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With little fanfare, Detroit has been changing and changing fast. Most everyone agrees it is on the rebound and as an example of what’s happening, many point to the city’s Midtown Green Garage.
The Midtown Green Garage is a former Model T showroom, built in 1920 during a boom time in Detroit. It has been converted into office and workshop space for Green businesses in the Detroit area.
Renovation started more than nine years ago under the leadership of the building owners, Tom and Peggy Brennan. “We are committed to historic renovation, Green businesses, the triple bottom line, and Green building practices,” according to the Brennan’s. “Today, we have more than 50 small businesses as tenants along with nonprofit organizations and independent professionals that call the Midtown Green Garage their business home.”
The Making of the Midtown Green Garage
When the Brennans took over the building, the first thing they did is redesign it to be as green as possible. “We took advantage of passive design principles that, for instance, use sunlight to keep the building light without turning on electric lights. We also installed solar thermal heating panels, and [did] extensive repurposing of materials in the construction.”
As a result, the facility now uses about a tenth of the energy of a traditional, comparable office building, a tenth of the water, and generates a tenth of the waste.
While the building is more than a century old, the owners also went out of their way to ensure it meets all the needs of a state-of-the-art, 21st century office facility. Along with super fast Wi-Fi, the building includes a variety of electronic office technologies that cater to today’s business needs.
Because the Brennan’s mentioned they managed to cut water consumption to a tenth of what a comparable building would use, we wanted to know how this was accomplished. Among the steps taken were to plant native vegetation around the structure. This strategy typically results in reduced water consumption.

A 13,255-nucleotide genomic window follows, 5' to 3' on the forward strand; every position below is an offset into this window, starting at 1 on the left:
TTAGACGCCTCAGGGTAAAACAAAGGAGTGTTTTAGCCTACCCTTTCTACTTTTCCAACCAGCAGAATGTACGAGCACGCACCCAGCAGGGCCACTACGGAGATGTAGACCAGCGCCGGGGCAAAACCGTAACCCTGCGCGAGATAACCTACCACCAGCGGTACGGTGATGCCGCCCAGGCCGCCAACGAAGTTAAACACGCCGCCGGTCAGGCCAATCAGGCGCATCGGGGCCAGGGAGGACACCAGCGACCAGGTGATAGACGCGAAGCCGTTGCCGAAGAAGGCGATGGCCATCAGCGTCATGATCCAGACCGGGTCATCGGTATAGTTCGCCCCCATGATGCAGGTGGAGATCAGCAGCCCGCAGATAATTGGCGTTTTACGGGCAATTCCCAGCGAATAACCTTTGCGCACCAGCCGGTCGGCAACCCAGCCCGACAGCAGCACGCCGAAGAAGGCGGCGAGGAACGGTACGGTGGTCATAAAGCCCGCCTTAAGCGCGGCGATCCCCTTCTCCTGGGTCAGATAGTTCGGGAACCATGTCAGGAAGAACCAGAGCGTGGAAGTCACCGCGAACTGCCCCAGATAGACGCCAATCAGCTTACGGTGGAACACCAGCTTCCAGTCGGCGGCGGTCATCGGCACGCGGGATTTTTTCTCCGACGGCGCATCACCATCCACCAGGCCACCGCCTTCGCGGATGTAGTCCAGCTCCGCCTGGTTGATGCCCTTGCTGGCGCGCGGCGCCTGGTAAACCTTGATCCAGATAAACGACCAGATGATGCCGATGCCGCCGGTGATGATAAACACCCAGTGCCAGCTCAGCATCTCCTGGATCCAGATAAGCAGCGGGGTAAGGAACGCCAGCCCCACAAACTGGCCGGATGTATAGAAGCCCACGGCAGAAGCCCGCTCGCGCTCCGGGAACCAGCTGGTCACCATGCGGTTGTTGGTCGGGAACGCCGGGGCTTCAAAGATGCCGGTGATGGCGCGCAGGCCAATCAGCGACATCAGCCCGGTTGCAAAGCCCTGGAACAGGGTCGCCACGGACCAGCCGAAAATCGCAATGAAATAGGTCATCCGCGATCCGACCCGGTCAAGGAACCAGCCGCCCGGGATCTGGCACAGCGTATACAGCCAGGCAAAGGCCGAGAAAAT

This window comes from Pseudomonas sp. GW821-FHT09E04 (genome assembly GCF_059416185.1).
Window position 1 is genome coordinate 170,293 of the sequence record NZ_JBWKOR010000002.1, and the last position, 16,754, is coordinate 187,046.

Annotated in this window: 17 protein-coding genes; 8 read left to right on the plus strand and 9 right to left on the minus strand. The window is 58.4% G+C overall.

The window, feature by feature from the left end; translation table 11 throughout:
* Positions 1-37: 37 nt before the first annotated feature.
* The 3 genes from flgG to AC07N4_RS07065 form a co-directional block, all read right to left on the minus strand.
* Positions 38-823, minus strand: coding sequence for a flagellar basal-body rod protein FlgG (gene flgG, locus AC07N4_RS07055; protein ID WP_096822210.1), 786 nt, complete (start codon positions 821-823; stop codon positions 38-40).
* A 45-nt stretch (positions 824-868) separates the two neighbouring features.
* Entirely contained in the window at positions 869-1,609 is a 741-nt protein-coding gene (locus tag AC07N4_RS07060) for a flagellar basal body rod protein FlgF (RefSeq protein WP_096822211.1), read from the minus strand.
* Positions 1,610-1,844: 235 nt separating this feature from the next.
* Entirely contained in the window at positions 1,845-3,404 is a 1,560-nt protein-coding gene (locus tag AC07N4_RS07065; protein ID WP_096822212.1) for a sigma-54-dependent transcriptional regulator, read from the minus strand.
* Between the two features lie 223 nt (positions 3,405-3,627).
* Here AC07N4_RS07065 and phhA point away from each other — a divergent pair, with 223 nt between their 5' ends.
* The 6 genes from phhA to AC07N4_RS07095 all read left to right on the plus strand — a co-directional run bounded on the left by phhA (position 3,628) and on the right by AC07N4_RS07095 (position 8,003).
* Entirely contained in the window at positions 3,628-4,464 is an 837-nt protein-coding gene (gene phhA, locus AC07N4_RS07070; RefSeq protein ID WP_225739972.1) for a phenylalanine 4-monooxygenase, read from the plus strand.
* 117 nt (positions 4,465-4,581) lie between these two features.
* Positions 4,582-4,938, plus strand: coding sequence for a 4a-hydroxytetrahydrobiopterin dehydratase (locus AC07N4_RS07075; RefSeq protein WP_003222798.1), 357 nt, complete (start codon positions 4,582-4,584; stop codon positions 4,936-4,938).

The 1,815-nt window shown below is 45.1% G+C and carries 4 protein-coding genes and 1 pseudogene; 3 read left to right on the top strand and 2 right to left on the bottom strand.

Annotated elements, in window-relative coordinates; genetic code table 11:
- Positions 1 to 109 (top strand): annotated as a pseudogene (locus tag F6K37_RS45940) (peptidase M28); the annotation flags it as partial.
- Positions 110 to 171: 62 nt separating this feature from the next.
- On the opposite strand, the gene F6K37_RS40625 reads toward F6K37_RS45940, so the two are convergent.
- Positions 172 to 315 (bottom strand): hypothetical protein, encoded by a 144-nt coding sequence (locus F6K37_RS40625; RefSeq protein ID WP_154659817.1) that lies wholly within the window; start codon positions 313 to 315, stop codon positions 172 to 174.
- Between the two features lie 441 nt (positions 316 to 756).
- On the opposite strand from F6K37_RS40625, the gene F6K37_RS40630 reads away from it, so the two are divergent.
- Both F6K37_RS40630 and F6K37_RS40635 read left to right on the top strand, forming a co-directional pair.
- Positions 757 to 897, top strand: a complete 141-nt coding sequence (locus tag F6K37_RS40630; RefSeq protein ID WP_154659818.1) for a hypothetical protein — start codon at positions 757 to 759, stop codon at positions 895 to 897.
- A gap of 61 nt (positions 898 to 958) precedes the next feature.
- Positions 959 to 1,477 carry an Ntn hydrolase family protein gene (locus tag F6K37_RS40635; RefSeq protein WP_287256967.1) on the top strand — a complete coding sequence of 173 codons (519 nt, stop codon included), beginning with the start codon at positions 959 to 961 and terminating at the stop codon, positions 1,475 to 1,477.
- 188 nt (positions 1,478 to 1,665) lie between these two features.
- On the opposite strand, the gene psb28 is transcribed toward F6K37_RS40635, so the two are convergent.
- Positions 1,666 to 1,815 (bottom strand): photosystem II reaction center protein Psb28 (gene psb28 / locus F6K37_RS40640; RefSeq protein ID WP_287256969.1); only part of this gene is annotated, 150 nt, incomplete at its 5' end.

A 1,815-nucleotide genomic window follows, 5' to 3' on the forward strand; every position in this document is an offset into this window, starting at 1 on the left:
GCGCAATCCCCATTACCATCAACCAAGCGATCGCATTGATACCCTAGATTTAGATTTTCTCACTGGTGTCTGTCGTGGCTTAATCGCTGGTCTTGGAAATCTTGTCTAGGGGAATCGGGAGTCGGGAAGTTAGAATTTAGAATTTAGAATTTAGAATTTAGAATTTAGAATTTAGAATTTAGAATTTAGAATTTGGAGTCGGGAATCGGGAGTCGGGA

In the restrooms, only highly efficient fixtures were installed. This includes toilets and faucets. However, they went a step further when it came to the urinals. The Brennan’s decided to install no-water urinals, manufactured by Waterless Co., Inc. As the name implies, these urinals use no water at all.
“It’s not surprising they were able to reduce water consumption so dramatically,” says Klaus Reichardt, CEO, and Founder of Waterless Co., Inc. “Just one waterless urinal can reduce water consumption by as much as 35,000 gallons of water per year. This can have a dramatic impact [on water consumption] in a mid-sized building such as this.”
Further, because of what is called the energy/water nexus, this can also help reduce energy costs. We must always remember that it takes energy to deliver, remove, treat, and store water. Using less water invariably translates into reducing operating costs.
“As we enter our 9th year in business, we are so proud of what we have accomplished,” says Tom Brennan. “We have created a vibrant business community that shares our values, is helping our local community, and making the new Detroit a better and healthier city to live in.”
Klaus Reichardt is CEO and founder of Waterless Co, Inc, Vista, Calif. Reichardt founded the company in 1991 with the goal of establishing a new market segment in the plumbing fixture industry with water efficiency in mind. Reichardt is a frequent writer and presenter, discussing water conservation issues. He can be reached at firstname.lastname@example.org.